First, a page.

Listening to the pundits Sunday, it appeared that Christy Clark was finished. She wouldn’t last the day.
We all know that didn’t happen, and there is almost no chance that Clark won’t be leading the Liberals into an election campaign. It will be a campaign with similarities to 1991 and 2001.
Clark, like Rita Johnston in 1991 and Ujjal Dosanjh in 2001, was called in after predecessors screwed up. In Clark’s case, she has had two years to put her mark on the party — much more than Johnston and Dosanjh had. While she made some initial progress, the fallout over the HST and other issues have dogged her ability to convince voters the Liberals should be re-elected.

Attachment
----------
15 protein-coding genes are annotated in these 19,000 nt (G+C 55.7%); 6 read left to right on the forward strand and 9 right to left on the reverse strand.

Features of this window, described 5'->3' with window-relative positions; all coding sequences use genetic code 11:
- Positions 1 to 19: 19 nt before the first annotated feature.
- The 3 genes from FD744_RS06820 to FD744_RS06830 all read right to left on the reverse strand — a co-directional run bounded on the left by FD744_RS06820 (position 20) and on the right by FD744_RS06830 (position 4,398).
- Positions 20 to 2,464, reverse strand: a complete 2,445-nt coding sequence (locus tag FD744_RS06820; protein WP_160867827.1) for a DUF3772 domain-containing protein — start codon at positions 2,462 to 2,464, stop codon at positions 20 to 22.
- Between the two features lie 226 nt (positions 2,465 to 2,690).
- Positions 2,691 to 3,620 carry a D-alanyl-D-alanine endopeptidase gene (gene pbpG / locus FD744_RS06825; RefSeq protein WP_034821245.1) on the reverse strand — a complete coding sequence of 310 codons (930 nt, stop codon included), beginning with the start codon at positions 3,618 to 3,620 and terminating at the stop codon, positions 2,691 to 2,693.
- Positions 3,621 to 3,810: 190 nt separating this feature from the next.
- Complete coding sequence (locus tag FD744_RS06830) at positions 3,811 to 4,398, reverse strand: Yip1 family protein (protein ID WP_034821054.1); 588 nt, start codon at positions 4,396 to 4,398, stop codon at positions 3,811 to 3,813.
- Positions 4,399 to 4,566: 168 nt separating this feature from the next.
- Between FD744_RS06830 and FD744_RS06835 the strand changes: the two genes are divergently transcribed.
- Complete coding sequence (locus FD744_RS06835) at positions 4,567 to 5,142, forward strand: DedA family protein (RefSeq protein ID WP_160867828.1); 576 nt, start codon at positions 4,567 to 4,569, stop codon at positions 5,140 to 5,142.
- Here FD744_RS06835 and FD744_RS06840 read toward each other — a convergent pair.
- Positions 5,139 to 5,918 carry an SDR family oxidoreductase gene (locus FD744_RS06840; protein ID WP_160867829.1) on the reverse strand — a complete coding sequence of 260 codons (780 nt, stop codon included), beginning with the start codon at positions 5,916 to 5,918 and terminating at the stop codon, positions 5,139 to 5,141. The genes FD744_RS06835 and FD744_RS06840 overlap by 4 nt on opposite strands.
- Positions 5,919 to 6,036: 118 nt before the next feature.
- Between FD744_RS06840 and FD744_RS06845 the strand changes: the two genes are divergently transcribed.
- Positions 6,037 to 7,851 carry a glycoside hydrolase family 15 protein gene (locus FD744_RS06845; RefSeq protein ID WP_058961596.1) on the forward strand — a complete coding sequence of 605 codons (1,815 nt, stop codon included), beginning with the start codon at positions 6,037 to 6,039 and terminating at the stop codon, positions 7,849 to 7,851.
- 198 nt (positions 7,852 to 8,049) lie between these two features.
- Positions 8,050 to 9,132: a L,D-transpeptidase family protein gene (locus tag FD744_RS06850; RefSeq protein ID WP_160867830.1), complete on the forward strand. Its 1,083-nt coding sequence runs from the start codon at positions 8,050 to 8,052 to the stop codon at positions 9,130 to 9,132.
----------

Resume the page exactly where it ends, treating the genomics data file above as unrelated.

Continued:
The latest controversy over an ethnic voter recruitment strategy is embarrassing, and likely will drive some undecided voters into the Conservative, Green or NDP camps. Others will stay home.
There are a few points to think about as we head towards May 14. First, for former Liberal voters, what are the alternatives? The Conservatives are revitalized, with John Cummins doing an energetic job in leading them. But they are mostly untried. The Greens have been quiet throughout the Liberal troubles, but are likely to field candidates.
Cummins and Green Jane Sterk need to be part of any leaders’ debates, because voters need to hear from them in a forum that pits them against Clark and NDP leader Adrian Dix.
Another point, opinion polls aren’t always right. Many people do not have land lines and polls don’t always capture the public mood as accurately as they once did.
Here, there will be many last-minute shifts in voting preference. Anything could happen May 14.
— Langley Times